ZeroAvia, the company that’s on a mission to move the world to zero-emission, hydrogen-fueled flight, has just received some corporate jet fuel in the form of a new $21.4 million cash infusion.
The investment came from the Bill Gates-backed Breakthrough Energy Ventures and the Ecosystem Integrity Fund, which led the company’s latest round, alongside previous investors Amazon Climate Pledge Fund, Horizons Ventures, Shell Ventures and Summa Equity.
Aviation is a huge contributor to the carbon emissions that cause global warming, and the industry, along with shipping, will be one of the hardest to decarbonize. Electrification technologies have yet to account for ways to propel aircraft or move massive seafaring vessels, and a consensus is emerging among technologists that hydrogen will be the best solution to ensure zero-emissions flight can become a reality.
“I’m a big believer in hydrogen from the perspective that if I have enough zero carbon hydrogen, and it’s cheap enough, then I can do anything,” said Eric Toone, the executive managing director and science lead at Breakthrough Energy Ventures.
Industry backers think that ZeroAvia may also be the ticket to solving many of the aviation industry’s problems. The company has established a partnership with British Airways and received a $16.3 million grant from the U.K. government to ensure that its 19-seat hydrogen-electric airplane is ready for the market by 2023.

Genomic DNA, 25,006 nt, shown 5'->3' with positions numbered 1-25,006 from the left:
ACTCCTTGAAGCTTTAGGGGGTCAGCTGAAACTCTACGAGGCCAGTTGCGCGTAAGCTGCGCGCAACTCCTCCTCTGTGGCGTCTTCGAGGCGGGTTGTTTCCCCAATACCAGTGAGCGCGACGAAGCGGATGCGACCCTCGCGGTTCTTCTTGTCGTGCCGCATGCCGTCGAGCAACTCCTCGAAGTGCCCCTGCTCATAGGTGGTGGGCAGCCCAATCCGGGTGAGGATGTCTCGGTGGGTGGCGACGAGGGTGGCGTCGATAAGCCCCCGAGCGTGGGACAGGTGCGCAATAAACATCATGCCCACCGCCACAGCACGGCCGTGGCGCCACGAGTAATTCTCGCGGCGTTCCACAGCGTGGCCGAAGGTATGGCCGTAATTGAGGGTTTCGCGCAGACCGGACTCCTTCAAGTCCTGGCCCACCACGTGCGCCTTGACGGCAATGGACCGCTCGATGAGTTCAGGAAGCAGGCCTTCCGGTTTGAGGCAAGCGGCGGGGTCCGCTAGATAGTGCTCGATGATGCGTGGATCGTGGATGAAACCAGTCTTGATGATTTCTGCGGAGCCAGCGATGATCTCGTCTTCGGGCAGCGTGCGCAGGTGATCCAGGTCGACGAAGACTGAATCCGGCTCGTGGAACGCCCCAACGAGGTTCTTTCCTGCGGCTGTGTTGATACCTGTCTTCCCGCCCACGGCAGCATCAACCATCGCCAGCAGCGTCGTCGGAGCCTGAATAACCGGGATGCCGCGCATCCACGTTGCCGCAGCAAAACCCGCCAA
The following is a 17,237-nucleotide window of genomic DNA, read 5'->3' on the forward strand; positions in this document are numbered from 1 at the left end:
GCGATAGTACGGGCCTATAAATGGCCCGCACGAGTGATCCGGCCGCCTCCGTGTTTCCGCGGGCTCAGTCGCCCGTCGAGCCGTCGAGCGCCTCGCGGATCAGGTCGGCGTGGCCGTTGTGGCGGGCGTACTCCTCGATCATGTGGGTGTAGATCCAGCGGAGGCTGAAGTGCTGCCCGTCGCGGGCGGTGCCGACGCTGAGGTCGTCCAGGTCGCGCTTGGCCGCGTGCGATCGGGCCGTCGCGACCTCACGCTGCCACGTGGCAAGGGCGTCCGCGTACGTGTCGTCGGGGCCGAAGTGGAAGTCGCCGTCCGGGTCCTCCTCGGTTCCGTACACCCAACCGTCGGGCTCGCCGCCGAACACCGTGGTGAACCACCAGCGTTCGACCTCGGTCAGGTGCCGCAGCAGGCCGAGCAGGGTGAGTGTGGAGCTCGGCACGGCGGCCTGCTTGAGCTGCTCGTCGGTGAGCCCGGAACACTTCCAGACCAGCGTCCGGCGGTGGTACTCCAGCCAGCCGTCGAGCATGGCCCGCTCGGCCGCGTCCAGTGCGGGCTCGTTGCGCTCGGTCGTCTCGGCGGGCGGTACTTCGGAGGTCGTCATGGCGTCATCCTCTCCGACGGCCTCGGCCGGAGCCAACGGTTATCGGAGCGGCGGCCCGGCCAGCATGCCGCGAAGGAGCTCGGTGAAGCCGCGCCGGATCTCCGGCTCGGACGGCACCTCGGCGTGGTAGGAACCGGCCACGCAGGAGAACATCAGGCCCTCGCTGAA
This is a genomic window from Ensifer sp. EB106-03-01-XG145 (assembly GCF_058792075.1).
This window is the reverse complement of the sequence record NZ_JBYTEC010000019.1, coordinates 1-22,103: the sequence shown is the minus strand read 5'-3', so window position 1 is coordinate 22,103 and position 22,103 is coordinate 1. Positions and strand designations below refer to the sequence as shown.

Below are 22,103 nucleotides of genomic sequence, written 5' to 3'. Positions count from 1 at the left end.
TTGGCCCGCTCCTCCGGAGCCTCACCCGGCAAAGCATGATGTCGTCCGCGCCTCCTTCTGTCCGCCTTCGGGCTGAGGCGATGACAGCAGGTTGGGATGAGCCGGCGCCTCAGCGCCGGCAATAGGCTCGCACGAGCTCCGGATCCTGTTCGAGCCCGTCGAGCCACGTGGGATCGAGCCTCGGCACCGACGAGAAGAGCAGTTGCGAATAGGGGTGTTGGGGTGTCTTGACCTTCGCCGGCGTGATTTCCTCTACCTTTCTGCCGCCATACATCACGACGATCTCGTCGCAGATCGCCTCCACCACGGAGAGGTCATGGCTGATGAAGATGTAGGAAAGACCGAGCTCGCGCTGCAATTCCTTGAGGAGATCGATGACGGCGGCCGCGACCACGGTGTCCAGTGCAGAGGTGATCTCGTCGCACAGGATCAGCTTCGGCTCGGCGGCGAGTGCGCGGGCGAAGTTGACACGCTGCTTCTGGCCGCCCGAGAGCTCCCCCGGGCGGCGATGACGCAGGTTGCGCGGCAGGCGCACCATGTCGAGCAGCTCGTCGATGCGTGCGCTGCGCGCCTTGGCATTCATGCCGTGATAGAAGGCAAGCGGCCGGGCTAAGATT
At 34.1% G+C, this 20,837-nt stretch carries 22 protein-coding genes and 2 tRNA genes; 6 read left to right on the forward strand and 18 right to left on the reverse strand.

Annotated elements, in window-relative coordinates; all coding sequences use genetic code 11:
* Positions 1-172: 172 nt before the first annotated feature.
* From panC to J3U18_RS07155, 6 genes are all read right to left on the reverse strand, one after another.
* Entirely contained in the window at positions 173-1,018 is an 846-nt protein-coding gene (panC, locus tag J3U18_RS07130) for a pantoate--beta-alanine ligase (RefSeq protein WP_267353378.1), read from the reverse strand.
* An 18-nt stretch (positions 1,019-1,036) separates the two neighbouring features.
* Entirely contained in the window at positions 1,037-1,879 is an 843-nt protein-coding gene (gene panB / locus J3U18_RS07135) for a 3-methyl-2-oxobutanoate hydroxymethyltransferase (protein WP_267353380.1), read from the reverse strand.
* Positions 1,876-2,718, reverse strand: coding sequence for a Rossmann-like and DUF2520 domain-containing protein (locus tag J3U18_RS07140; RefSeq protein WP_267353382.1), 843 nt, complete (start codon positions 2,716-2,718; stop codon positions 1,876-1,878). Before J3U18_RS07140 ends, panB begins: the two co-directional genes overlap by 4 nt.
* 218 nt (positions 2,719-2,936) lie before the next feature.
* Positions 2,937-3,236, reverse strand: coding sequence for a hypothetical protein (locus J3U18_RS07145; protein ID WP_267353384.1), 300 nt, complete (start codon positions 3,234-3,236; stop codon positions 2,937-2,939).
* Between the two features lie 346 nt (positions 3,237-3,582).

Longtime investor Shell Ventures doubled down on its commitment to ZeroAvia with this round, on the back of the company’s unique approach to integrating various proven technologies to bring hybrid hydrogen-electric flight to market.
“Each individual component is not unique in a sense. The powertrain is not unique, the fuel system isn’t unique… [But] bringing it all together in a system, is not just technically getting a plane in the sky but having those conversations with regulators about what do we need to change and all the steps involved in getting to a commercial play,” said Paul Bogers, the vice president of Hydrogen at Shell.
ZeroAvia is now developing and testing the certification-ready ZA-600 powertrain, which can fly a 10 to 20-seat aircraft up to 500 miles, the company said. And earlier this year the company completed the first commercial-scale battery electric flight and the first flight of a hydrogen fuel cell-powered aircraft. The company said it would expect to complete a long-distance flight of 250 miles within the next three months.
For Val Miftakhov, the founder and chief executive of ZeroAvia and a serial entrepreneur whose last company, eMotorWerks, was sold to Enel, the flights prove out his thesis that hydrogen power is the answer for the aviation industry.
“Our most recent milestone achievements are closing the gap for the airline industry to begin its transition away from fossil fuels. In fact, over ten forward-looking airlines are now gearing up to implement our powertrains when they are ready in 2023,” Miftakhov said in a statement. “Both aviation and the financial markets are waking up to the idea that hydrogen is the only meaningful path towards large-scale, zero-emission commercial flight. Powering a 100-seat plane on hydrogen is not out of the question. We feel deeply grateful to our top-tier investors for joining us in the next phase of our exciting journey; to bring in a new golden age of aviation.”